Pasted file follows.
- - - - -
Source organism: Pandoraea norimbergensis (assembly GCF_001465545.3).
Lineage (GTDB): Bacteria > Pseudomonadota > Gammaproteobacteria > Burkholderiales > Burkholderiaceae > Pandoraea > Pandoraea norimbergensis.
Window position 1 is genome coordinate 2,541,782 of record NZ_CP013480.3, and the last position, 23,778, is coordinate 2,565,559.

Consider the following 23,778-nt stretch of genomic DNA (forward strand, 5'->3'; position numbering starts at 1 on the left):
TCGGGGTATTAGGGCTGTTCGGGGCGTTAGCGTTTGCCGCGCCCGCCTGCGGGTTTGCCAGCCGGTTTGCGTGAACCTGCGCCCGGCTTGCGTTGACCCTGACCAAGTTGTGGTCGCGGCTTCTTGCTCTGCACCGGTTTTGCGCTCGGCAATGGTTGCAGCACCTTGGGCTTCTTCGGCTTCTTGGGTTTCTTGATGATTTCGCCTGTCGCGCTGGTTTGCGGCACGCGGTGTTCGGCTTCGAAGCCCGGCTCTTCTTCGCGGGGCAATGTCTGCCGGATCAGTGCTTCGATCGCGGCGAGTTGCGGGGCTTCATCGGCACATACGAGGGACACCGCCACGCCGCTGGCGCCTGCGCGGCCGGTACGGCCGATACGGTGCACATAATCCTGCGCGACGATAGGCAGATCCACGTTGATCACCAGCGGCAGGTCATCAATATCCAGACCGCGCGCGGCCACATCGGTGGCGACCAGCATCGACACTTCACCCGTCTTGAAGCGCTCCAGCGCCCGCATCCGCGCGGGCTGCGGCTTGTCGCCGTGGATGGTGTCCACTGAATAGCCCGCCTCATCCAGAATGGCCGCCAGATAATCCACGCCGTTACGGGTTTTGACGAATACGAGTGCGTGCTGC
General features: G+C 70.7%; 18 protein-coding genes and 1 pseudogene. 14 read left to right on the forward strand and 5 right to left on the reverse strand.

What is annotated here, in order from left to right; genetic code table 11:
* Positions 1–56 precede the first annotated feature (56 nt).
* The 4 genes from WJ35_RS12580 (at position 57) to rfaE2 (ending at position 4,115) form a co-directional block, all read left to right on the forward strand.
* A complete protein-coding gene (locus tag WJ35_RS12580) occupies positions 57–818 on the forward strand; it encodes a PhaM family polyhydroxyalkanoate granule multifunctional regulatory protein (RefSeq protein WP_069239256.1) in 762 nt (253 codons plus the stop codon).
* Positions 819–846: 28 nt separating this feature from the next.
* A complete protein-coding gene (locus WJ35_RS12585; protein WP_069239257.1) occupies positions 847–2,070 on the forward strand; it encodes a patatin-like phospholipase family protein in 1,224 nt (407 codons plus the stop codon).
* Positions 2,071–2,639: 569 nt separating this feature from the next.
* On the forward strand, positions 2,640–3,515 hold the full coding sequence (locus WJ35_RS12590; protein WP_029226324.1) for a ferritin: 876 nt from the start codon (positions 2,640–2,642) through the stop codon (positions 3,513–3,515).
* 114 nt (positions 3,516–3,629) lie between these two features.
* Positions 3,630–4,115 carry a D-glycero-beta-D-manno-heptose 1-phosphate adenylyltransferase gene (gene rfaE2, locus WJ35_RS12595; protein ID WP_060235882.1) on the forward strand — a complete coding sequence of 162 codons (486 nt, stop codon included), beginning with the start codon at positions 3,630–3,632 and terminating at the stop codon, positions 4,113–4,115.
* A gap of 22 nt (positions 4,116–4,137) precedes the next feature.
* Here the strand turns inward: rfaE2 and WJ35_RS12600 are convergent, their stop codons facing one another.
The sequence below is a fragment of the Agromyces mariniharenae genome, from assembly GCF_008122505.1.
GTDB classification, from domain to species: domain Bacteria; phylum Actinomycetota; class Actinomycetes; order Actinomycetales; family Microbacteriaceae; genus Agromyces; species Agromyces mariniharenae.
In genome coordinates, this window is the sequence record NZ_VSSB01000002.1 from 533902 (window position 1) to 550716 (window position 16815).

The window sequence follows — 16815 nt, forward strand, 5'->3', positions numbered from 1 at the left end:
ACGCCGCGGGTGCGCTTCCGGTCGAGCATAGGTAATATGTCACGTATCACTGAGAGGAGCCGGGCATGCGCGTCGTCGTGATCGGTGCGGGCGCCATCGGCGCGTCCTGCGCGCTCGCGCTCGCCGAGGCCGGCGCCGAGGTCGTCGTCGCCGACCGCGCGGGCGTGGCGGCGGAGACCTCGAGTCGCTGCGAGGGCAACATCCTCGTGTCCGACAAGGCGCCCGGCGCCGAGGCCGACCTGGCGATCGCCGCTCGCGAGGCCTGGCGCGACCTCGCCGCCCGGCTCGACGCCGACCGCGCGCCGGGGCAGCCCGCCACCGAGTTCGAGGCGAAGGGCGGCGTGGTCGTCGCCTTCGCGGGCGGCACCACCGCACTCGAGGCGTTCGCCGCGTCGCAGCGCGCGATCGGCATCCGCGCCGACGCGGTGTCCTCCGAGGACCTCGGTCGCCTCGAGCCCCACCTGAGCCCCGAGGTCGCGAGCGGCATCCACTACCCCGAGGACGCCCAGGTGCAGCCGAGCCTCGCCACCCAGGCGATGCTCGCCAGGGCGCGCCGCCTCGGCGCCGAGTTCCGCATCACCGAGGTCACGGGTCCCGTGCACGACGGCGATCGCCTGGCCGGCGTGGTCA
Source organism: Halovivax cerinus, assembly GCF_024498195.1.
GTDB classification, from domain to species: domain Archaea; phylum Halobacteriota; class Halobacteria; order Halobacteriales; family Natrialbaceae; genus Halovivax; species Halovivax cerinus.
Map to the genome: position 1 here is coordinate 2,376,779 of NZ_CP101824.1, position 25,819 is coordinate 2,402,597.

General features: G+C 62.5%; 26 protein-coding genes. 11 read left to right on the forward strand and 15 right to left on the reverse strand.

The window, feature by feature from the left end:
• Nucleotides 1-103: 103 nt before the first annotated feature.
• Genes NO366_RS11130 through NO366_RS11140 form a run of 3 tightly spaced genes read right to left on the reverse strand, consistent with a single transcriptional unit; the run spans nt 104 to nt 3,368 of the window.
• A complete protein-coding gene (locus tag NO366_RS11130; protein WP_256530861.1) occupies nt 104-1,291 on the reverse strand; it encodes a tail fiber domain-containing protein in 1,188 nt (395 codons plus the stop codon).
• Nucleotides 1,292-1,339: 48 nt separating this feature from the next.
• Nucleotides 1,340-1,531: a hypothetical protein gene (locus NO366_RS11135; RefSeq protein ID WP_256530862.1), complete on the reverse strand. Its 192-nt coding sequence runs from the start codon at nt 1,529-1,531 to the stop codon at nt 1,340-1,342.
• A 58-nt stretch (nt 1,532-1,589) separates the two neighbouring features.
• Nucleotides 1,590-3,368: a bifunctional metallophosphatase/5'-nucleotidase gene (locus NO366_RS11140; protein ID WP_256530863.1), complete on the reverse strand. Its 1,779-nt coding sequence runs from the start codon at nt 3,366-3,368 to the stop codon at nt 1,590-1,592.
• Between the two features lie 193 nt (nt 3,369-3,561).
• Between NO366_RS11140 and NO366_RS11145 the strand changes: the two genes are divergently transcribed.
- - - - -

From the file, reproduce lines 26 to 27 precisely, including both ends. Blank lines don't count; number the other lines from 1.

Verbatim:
Map to the genome: position 1 here is coordinate 2,376,779 of NZ_CP101824.1, position 25,819 is coordinate 2,402,597.

General features: G+C 62.5%; 26 protein-coding genes. 11 read left to right on the forward strand and 15 right to left on the reverse strand.